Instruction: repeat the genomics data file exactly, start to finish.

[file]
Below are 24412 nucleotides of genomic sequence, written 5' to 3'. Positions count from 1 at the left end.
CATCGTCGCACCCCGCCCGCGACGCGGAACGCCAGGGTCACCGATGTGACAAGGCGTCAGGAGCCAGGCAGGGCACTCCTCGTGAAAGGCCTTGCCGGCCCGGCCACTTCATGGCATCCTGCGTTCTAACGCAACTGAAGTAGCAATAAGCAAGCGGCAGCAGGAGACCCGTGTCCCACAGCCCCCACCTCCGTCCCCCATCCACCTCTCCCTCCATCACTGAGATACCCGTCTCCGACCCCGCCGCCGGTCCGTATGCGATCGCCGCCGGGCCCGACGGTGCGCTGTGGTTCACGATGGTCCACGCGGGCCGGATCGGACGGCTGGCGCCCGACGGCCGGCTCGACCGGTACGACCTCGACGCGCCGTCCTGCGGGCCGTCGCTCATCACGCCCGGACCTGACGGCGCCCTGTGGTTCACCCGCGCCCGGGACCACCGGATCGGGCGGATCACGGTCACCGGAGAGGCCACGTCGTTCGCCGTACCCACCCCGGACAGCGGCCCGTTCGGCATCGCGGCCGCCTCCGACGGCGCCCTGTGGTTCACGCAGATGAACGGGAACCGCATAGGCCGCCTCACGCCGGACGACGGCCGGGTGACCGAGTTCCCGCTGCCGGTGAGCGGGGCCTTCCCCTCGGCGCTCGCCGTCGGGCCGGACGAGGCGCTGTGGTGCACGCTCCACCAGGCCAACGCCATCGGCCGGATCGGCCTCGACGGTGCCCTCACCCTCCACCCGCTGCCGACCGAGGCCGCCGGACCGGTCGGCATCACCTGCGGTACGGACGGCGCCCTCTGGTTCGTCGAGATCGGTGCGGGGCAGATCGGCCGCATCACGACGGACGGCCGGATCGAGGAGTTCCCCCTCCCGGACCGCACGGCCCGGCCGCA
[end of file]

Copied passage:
Below are 24412 nucleotides of genomic sequence, written 5' to 3'. Positions count from 1 at the left end.
CATCGTCGCACCCCGCCCGCGACGCGGAACGCCAGGGTCACCGATGTGACAAGGCGTCAGGAGCCAGGCAGGGCACTCCTCGTGAAAGGCCTTGCCGGCCCGGCCACTTCATGGCATCCTGCGTTCTAACGCAACTGAAGTAGCAATAAGCAAGCGGCAGCAGGAGACCCGTGTCCCACAGCCCCCACCTCCGTCCCCCATCCACCTCTCCCTCCATCACTGAGATACCCGTCTCCGACCCCGCCGCCGGTCCGTATGCGATCGCCGCCGGGCCCGACGGTGCGCTGTGGTTCACGATGGTCCACGCGGGCCGGATCGGACGGCTGGCGCCCGACGGCCGGCTCGACCGGTACGACCTCGACGCGCCGTCCTGCGGGCCGTCGCTCATCACGCCCGGACCTGACGGCGCCCTGTGGTTCACCCGCGCCCGGGACCACCGGATCGGGCGGATCACGGTCACCGGAGAGGCCACGTCGTTCGCCGTACCCACCCCGGACAGCGGCCCGTTCGGCATCGCGGCCGCCTCCGACGGCGCCCTGTGGTTCACGCAGATGAACGGGAACCGCATAGGCCGCCTCACGCCGGACGACGGCCGGGTGACCGAGTTCCCGCTGCCGGTGAGCGGGGCCTTCCCCTCGGCGCTCGCCGTCGGGCCGGACGAGGCGCTGTGGTGCACGCTCCACCAGGCCAACGCCATCGGCCGGATCGGCCTCGACGGTGCCCTCACCCTCCACCCGCTGCCGACCGAGGCCGCCGGACCGGTCGGCATCACCTGCGGTACGGACGGCGCCCTCTGGTTCGTCGAGATCGGTGCGGGGCAGATCGGCCGCATCACGACGGACGGCCGGATCGAGGAGTTCCCCCTCCCGGACCGCACGGCCCGGCCGCA